Long-Term Composite Provisionalization: The Staged Rehabilitation

Dentistry Today


Weíve all encountered patients whose dentitions cry out for full rehabilitation. Excessive wear and loss of vertical dimension in such cases make any other approach nothing more than a Band-Aid. We might win the skirmish but lose the war.
When we take it upon ourselves to recommend a full-mouth restoration, a frequently encountered objection is cost. A $30,000 or more dental bill is beyond the immediate reach of many, if not most, of our patients. In an effort to make such treatment more accessible, it makes sense to consider a staged approach that allows the patient to have the rehab done over several years. One logically asks, “How is this possible, since it is often necessary to alter vertical dimension?” We cannot ask our patients to occlude on a single quadrant for extended periods as we probe for a comfortably restored occlusal scheme.
The following two cases demonstrate a method of long-term provisionalization and trial, if you will, that relies upon a bonded intraoral mock-up of the planned full-mouth restoration. It is performed instead of traditional cemented temporization, as we are all aware of the perils of long-term, leaking temps. We become married to them.
The approaches to be outlined should be considered with one very important caution. You and your patient should be reasonably certain that replacement of the bonded trial rehab with a porcelain counterpart is feasible over an agreed upon time period, and that the patient is willing to pay for repairs that may become necessary over the life of the provisionalization. Two to 4 years is not an unreasonable time period to be considering. Obviously, the briefer the staging process, the better. You should also plan on protecting your creation with a bruxism splint as soon as it is placed, as this will extend the life of the restorations.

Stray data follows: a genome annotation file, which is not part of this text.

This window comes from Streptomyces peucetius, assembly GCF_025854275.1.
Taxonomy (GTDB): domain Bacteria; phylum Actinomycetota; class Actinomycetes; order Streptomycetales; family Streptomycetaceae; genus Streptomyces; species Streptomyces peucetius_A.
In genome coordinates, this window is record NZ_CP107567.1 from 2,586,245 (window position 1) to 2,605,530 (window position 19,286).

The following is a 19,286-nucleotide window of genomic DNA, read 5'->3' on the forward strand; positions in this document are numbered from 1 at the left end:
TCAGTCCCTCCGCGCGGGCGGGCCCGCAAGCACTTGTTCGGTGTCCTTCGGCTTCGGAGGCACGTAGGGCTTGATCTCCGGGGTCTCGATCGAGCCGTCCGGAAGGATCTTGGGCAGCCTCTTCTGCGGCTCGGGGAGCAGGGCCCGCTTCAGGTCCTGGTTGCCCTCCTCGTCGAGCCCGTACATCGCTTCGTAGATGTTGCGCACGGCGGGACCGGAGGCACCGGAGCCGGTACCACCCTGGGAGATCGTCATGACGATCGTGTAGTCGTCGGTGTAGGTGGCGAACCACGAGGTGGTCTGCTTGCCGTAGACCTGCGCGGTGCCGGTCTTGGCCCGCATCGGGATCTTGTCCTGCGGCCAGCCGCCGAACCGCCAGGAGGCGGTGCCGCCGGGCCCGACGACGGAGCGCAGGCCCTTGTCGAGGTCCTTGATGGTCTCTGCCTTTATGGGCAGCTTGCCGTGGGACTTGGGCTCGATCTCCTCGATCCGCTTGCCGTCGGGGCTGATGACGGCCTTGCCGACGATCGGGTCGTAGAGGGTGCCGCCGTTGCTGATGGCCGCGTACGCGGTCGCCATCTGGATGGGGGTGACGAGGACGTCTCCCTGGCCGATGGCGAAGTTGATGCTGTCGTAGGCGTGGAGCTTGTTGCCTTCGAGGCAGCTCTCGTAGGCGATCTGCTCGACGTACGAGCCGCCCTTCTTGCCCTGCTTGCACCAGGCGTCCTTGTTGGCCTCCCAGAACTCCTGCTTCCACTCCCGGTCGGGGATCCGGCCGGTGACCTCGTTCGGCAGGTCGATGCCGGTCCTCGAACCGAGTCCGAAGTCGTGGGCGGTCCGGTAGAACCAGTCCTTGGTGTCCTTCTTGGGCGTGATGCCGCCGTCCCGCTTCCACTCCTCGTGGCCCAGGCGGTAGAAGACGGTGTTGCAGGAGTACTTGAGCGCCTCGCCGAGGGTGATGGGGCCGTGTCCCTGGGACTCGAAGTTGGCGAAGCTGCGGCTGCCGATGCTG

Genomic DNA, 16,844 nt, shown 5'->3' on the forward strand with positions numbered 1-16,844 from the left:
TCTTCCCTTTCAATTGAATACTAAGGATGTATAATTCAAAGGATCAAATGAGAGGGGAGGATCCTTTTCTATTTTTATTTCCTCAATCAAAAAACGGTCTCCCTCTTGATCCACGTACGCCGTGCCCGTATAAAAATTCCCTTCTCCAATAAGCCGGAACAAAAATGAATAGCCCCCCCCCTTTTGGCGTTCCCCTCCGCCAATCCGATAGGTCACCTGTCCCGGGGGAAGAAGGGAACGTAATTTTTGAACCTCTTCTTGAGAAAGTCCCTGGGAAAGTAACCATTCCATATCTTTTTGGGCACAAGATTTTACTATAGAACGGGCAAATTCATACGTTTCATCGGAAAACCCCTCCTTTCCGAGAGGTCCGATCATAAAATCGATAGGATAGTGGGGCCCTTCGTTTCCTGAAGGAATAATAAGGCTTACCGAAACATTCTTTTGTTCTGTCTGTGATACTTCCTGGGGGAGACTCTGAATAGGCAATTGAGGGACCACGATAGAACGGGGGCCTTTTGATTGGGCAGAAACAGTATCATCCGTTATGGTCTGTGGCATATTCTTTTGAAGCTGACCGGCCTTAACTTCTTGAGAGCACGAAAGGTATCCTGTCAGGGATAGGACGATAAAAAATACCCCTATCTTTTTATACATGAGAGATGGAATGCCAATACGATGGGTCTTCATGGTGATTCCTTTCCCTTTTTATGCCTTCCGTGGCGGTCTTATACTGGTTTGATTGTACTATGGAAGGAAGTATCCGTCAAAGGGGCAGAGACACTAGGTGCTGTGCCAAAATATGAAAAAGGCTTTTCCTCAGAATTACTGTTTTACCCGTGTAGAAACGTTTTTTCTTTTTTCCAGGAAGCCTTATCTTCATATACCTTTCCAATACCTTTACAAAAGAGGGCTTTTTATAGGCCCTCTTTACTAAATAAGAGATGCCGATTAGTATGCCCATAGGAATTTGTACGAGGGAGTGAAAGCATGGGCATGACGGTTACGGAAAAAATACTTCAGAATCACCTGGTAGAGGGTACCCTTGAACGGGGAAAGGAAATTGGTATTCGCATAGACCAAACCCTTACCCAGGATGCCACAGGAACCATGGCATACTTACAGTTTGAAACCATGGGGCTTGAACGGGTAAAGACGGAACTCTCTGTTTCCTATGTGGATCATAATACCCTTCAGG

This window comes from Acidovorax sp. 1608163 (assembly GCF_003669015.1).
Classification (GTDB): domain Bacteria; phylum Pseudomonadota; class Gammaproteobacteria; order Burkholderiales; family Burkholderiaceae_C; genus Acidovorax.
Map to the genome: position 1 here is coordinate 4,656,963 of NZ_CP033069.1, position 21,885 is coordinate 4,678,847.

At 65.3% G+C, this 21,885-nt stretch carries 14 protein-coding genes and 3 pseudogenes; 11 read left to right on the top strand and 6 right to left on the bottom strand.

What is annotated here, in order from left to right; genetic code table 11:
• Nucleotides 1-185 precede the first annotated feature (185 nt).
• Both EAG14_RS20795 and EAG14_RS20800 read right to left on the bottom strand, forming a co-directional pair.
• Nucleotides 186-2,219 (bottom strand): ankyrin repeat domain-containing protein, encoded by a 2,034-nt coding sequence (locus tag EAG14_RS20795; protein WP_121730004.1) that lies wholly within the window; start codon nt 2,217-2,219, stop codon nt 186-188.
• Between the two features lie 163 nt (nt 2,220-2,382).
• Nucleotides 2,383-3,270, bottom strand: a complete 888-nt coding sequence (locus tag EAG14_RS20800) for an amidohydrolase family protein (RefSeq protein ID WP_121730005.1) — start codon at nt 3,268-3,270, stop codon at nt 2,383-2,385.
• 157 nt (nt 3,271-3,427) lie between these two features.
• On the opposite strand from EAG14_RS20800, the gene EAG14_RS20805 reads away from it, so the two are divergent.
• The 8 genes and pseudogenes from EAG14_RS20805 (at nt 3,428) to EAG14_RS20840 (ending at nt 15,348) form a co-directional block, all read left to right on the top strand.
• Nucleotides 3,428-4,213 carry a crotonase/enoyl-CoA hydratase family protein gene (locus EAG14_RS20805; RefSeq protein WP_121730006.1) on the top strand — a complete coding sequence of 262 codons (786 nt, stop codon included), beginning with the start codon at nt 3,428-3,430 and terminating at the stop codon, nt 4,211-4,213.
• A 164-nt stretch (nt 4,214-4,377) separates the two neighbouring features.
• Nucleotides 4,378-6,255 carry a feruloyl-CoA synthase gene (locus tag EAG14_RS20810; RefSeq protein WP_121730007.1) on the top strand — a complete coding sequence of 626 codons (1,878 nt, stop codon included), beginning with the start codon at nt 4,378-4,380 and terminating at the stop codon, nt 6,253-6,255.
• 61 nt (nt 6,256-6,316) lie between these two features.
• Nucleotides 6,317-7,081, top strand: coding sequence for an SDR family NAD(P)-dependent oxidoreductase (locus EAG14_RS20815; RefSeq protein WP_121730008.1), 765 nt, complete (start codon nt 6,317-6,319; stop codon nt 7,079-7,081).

That said, letís explore two cases (Michele and Phil) that follow a similar path but rely upon different materials for provisionalization. Both cases were initiated similarly with respect to record-taking and are presently being held in their provisionals. Case work-up and provisionalization were accomplished via the assistance of Smile-Vision of Newton, Mass. Photo simulation portraits of the proposed rehabs preceded initiation of both cases. For more information on this process see smile-vision.net.


Figure 1. Preoperative image of Phil’s dentition, presently edge to edge with considerable wear throughout.

Figure 2. Leaf gauge used to obtain opened and retruded jaw position.

Figure 3. Recording CR with Coltène/Whaledent’s Jet Blue Bite Fast Set.

Figure 4. The Kois Dento-Facial Analyzer System used to orient the maxillary cast.

Figure 5. Michele’s worn dentition, preoperative view.

Figure 6. Smile-Vision Resin Replica mock-up of upper and lower dentition.